Gil Long, Chair of Parkhead Citizens Advice Bureau and a Trustee of Citizens Advice Scotland
This column was first published in the Herald on 10 January 2022.
Ask any Citizens Advice Bureau adviser and they will tell you that clients seldom approach a bureau with one issue. What starts as a single question about a specific benefit or how to deal with one bill rapidly morphs into a spiders-web of issues potentially spanning benefit entitlement, employment, housing, family law and multiple debts.
The adviser’s skills in listening, gaining the client’s trust and confidence enables the holistic approach; the ability to tease out, consider and offer help on all aspects of the client’s problem. As one client put it: “they tell you about all your entitlements not just the thing you ask about”.
In 2020/21 the 59 CABs in Scotland helped 171,000 clients delivering £147 million in client financial gains to people.
At the start of lockdown CABs throughout Scotland shut their doors and almost over night re-opened with advisers working from home offering advice and information over the ‘phone, via web-chat or email. But what impact has the enforced reliance on digital methods of service delivery had on the CAB network and clients?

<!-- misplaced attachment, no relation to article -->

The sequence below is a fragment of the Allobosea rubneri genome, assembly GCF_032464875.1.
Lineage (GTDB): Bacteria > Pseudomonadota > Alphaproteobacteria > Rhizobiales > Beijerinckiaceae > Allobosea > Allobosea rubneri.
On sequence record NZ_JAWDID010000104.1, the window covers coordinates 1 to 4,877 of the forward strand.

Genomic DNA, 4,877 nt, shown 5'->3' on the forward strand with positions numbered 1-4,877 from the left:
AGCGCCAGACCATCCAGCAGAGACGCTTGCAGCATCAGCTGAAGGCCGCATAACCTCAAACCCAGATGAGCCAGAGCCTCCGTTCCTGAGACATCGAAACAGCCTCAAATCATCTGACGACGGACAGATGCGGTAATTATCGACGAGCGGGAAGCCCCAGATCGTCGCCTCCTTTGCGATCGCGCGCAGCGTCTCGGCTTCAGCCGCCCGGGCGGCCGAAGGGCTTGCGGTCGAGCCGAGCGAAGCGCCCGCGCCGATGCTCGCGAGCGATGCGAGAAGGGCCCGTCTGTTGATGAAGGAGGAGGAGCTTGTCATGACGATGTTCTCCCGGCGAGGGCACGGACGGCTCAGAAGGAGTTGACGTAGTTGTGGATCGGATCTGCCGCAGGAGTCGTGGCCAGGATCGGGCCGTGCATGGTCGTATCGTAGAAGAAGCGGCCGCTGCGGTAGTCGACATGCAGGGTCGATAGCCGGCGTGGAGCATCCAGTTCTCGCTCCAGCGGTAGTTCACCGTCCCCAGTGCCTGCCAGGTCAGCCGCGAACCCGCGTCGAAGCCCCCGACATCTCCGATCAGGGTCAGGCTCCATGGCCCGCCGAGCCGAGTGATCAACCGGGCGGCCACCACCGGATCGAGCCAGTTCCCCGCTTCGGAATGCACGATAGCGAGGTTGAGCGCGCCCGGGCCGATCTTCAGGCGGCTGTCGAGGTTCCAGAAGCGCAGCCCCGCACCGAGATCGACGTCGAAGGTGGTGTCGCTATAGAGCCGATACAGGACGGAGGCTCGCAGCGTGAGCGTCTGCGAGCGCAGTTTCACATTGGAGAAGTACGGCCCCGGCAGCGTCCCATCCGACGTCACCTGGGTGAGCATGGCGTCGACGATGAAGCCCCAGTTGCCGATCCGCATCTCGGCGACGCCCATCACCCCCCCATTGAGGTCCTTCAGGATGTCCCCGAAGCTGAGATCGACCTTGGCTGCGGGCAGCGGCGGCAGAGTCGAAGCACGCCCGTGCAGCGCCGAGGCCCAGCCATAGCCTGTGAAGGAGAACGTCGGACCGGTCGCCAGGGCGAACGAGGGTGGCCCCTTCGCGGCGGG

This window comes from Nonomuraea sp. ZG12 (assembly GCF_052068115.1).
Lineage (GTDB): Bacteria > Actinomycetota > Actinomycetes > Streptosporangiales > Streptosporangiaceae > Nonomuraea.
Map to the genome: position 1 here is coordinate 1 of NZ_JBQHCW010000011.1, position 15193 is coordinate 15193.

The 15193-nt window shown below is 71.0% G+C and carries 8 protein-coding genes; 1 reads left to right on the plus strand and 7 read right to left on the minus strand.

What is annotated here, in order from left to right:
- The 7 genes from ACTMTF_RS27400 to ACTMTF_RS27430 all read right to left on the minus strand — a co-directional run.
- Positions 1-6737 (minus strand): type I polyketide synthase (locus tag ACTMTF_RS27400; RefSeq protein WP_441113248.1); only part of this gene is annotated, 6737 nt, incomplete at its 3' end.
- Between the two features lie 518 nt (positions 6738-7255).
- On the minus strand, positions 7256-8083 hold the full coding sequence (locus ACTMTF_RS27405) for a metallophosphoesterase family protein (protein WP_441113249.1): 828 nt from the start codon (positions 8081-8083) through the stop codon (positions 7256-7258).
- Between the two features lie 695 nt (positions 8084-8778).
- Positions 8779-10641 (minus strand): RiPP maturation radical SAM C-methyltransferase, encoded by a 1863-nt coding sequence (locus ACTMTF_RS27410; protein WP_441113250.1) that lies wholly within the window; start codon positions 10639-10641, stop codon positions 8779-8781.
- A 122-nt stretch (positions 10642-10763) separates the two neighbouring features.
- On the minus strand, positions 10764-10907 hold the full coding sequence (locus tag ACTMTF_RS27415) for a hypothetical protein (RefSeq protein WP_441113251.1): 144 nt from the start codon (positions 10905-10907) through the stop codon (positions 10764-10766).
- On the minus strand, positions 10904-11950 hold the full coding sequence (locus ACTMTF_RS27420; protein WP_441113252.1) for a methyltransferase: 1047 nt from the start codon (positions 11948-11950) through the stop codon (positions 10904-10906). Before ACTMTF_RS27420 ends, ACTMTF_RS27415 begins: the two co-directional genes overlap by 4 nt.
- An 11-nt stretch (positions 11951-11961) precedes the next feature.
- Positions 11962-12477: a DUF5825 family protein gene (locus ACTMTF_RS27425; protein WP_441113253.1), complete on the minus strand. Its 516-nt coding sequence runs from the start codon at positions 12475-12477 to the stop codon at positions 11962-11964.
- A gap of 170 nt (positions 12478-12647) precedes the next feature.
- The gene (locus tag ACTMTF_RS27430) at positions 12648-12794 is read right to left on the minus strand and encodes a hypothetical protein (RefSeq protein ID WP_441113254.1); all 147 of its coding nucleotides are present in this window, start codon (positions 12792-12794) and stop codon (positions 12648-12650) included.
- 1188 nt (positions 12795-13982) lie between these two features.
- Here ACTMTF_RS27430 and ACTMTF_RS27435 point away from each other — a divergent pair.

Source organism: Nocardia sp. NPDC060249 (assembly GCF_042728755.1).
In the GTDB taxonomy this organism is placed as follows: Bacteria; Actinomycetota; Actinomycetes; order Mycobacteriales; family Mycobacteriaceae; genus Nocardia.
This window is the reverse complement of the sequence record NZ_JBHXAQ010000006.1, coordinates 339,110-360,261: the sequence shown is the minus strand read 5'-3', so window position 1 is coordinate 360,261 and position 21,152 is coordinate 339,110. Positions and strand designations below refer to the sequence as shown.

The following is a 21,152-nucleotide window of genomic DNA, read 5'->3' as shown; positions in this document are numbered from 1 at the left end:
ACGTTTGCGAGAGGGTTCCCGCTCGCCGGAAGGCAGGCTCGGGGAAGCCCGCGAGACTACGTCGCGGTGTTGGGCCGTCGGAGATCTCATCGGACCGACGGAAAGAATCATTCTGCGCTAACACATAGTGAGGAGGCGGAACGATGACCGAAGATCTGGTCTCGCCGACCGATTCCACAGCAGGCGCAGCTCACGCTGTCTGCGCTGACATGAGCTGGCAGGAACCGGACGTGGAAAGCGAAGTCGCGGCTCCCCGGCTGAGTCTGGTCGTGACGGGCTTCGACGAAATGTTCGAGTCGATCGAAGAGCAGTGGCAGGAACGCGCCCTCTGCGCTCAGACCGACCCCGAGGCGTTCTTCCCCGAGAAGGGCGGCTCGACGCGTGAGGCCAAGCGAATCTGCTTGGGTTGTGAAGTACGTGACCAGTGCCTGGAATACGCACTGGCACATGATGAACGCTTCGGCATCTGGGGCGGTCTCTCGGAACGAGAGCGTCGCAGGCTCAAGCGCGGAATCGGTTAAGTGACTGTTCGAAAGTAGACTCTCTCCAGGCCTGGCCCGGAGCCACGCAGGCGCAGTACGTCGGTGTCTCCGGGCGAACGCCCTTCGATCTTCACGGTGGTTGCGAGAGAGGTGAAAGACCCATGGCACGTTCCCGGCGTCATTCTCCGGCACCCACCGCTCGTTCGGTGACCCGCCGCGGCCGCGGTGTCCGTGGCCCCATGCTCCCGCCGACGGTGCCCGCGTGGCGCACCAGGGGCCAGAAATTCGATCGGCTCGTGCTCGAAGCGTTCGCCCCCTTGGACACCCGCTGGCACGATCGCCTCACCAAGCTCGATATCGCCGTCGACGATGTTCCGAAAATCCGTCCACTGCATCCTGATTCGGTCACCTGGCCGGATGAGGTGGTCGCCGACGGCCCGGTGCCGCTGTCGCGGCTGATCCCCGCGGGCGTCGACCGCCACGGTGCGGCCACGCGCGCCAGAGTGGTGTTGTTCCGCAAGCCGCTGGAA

Parkhead CAB conducted a small piece of research to investigate the pros and cons of delivering advice digitally. Many clients welcomed the ability to pick up the phone. It was more convenient, less time consuming and more anonymous. But others were victims of the digital divide. Elderly clients, those with disabilities or mental health problems, people whose first language was not English and those without the skills or equipment to digitally engage, lost out, in other words, the most vulnerable.
Some problems were simply too difficult, sensitive or time consuming to deal with via email or over the phone. For example, the 44 page Personal Independence Payment (PIP) form where the adviser helps the client interpret the myriad questions or the multiple debt problems where the paperwork must be read in order to assist the client to manage their finances.
Most importantly advisers spoke about the knowledge gained in seeing people face-to-face that allowed them to help the whole person; the visual clues from body language, the need to see someone’s disability to understand, the ability to empathise and gain trust. One adviser summed it up: “I think technology is great and has its place but nothing replaces human contact in my book. Many of our clients feel the same.”
Timely advice rescues lives and saves on social services. A report published in 2021 estimated that Scottish CAB advice saved £7.3 million in health care costs. A face-to-face service is vital if CABs are to continue to help the most vulnerable. When Parkhead CAB re-opened its doors in July 2020 John was in the queue, and told us that “I would have been doomed if I didn’t have you guys helping me with my benefit enquiries…I’d be homeless.”
Analysis by CAS found that hundreds of thousands of people went without internet or mobile phone access at least once during the pandemic. These are people who would benefit hugely from the advice CABs give, but would not be able to access services if we moved to a digital only approach, and why we need to protect local advice.